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Potato plants are herbaceous perennials that grow about 60 cm (24 in) high, depending on variety, with the leaves dying back after flowering, fruiting and tuber formation.

They bear white, pink, red, blue, or purple flowers with yellow stamens.

The 16th-century English herbalist John Gerard referred to sweet potatoes as "common potatoes", and used the terms "bastard potatoes" and "Virginia potatoes" for the species we now call "potato".

The name spud for a small potato comes from the digging of soil (or a hole) prior to the planting of potatoes.

Potato has become a staple food in many parts of the world and an integral part of much of the world's food supply.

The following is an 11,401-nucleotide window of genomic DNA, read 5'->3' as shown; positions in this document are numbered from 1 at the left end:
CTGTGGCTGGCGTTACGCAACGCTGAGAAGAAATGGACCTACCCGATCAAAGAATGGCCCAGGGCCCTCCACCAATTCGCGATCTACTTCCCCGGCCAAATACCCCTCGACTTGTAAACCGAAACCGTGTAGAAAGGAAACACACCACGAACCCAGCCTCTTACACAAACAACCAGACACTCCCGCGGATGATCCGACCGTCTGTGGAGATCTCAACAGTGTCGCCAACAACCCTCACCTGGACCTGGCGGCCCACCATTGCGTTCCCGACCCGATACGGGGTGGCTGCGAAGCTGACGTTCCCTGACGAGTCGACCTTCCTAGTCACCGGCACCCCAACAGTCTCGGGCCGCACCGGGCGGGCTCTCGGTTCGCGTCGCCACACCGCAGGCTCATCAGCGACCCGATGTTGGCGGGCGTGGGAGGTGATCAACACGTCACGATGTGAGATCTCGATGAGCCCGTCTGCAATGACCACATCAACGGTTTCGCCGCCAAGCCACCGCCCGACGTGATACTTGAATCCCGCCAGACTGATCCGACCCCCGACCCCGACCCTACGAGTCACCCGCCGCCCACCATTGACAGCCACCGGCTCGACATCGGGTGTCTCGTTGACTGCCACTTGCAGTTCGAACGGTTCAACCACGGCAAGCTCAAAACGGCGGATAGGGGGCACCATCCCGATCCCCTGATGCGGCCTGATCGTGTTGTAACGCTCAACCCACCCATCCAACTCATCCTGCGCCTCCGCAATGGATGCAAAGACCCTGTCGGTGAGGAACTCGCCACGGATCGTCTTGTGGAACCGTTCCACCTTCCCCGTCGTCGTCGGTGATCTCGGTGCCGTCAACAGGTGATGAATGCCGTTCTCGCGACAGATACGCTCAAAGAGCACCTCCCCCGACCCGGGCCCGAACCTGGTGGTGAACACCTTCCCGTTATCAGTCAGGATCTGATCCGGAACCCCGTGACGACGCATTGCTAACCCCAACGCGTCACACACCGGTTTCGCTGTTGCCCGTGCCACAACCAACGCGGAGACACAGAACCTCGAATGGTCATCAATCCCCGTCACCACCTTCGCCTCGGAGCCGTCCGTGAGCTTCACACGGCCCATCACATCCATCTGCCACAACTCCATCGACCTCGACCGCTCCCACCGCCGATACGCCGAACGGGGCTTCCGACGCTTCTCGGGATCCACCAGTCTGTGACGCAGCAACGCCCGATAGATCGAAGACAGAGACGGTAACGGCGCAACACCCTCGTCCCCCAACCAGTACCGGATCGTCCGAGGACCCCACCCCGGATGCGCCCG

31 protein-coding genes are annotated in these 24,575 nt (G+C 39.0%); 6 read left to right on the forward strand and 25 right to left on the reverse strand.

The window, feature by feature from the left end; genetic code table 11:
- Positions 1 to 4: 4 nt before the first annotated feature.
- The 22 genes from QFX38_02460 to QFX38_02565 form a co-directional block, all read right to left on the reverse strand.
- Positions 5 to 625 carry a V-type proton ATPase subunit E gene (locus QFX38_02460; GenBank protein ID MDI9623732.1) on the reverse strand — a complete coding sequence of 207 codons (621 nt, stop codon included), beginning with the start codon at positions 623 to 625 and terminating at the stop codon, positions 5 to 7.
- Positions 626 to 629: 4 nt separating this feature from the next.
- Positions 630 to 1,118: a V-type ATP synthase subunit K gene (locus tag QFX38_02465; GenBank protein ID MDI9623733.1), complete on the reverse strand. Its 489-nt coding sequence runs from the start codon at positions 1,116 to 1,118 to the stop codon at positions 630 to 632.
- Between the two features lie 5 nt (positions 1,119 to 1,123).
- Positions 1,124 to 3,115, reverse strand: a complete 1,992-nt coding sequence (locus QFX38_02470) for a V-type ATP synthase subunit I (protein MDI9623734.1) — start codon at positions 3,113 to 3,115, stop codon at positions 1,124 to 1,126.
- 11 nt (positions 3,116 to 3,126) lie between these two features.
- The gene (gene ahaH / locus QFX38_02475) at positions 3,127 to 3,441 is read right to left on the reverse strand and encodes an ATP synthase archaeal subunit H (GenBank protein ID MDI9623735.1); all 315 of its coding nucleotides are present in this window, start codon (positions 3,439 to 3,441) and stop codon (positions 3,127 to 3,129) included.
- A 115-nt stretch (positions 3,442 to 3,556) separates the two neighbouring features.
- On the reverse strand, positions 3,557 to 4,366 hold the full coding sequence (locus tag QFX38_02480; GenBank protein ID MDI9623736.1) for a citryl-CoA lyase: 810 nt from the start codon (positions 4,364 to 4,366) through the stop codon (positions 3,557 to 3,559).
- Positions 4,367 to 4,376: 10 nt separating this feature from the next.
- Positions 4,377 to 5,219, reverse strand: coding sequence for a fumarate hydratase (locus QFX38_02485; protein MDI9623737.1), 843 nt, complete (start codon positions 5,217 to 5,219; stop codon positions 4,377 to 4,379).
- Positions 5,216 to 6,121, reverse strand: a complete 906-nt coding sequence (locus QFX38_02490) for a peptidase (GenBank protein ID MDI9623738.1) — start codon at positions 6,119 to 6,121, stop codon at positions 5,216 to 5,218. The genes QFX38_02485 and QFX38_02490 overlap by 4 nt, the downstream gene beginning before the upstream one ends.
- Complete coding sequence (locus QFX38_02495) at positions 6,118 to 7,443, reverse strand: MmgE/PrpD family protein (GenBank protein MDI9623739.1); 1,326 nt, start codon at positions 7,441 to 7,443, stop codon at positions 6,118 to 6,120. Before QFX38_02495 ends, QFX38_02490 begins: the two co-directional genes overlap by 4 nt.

It is the world's fourth-largest food crop, following maize, wheat, and rice.

In the Andes, where the species is indigenous, some other closely related species are cultivated.

Potatoes were introduced to Europe in the second half of the 16th century by the Spanish.

The English word potato comes from Spanish patata (the name used in Spain).

Around 1845, the name transferred to the tuber itself.

The origin of the word "spud" has erroneously been attributed to an 18th-century activist group dedicated to keeping the potato out of Britain, calling itself The Society for the Prevention of Unwholesome Diet .

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